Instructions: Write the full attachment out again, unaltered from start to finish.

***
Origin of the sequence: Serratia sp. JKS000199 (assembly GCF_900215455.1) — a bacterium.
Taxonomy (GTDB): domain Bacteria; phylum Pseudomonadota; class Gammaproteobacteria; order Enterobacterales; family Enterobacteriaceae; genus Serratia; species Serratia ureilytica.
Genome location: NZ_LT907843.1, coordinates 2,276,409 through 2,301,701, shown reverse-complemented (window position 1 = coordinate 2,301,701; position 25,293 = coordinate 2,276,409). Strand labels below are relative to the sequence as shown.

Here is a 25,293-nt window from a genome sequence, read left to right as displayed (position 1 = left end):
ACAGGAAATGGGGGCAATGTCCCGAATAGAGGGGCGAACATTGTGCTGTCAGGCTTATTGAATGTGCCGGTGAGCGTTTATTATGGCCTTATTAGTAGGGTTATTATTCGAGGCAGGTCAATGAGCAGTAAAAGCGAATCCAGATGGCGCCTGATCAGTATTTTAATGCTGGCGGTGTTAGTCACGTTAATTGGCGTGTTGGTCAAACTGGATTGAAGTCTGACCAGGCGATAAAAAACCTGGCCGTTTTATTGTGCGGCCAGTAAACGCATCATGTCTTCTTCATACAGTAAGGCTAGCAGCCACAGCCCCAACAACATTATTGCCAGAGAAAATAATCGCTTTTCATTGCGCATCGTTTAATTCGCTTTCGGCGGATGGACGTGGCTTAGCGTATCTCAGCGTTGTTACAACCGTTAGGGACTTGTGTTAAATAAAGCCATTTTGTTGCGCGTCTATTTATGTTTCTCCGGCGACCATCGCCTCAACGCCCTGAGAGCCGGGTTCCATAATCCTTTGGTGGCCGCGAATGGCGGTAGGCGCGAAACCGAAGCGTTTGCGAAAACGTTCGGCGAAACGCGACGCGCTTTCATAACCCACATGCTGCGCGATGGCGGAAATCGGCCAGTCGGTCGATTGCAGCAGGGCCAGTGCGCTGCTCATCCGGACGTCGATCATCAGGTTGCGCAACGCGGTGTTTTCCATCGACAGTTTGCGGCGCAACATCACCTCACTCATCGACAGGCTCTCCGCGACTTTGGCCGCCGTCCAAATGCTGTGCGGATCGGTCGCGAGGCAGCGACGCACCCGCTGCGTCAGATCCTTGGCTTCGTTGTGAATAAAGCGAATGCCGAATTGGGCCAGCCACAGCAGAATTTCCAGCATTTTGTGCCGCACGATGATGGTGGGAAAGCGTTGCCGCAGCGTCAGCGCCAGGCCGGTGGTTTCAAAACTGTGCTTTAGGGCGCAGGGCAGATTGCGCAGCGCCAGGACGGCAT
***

Origin of the sequence: Serratia sp. JKS000199 (assembly GCF_900215455.1) — a bacterium.
Taxonomy (GTDB): domain Bacteria; phylum Pseudomonadota; class Gammaproteobacteria; order Enterobacterales; family Enterobacteriaceae; genus Serratia; species Serratia ureilytica.
Genome location: NZ_LT907843.1, coordinates 2,276,409 through 2,301,701, shown reverse-complemented (window position 1 = coordinate 2,301,701; position 25,293 = coordinate 2,276,409). Strand labels below are relative to the sequence as shown.

Here is a 25,293-nt window from a genome sequence, read left to right as displayed (position 1 = left end):
ACAGGAAATGGGGGCAATGTCCCGAATAGAGGGGCGAACATTGTGCTGTCAGGCTTATTGAATGTGCCGGTGAGCGTTTATTATGGCCTTATTAGTAGGGTTATTATTCGAGGCAGGTCAATGAGCAGTAAAAGCGAATCCAGATGGCGCCTGATCAGTATTTTAATGCTGGCGGTGTTAGTCACGTTAATTGGCGTGTTGGTCAAACTGGATTGAAGTCTGACCAGGCGATAAAAAACCTGGCCGTTTTATTGTGCGGCCAGTAAACGCATCATGTCTTCTTCATACAGTAAGGCTAGCAGCCACAGCCCCAACAACATTATTGCCAGAGAAAATAATCGCTTTTCATTGCGCATCGTTTAATTCGCTTTCGGCGGATGGACGTGGCTTAGCGTATCTCAGCGTTGTTACAACCGTTAGGGACTTGTGTTAAATAAAGCCATTTTGTTGCGCGTCTATTTATGTTTCTCCGGCGACCATCGCCTCAACGCCCTGAGAGCCGGGTTCCATAATCCTTTGGTGGCCGCGAATGGCGGTAGGCGCGAAACCGAAGCGTTTGCGAAAACGTTCGGCGAAACGCGACGCGCTTTCATAACCCACATGCTGCGCGATGGCGGAAATCGGCCAGTCGGTCGATTGCAGCAGGGCCAGTGCGCTGCTCATCCGGACGTCGATCATCAGGTTGCGCAACGCGGTGTTTTCCATCGACAGTTTGCGGCGCAACATCACCTCACTCATCGACAGGCTCTCCGCGACTTTGGCCGCCGTCCAAATGCTGTGCGGATCGGTCGCGAGGCAGCGACGCACCCGCTGCGTCAGATCCTTGGCTTCGTTGTGAATAAAGCGAATGCCGAATTGGGCCAGCCACAGCAGAATTTCCAGCATTTTGTGCCGCACGATGATGGTGGGAAAGCGTTGCCGCAGCGTCAGCGCCAGGCCGGTGGTTTCAAAACTGTGCTTTAGGGCGCAGGGCAGATTGCGCAGCGCCAGGACGGCAT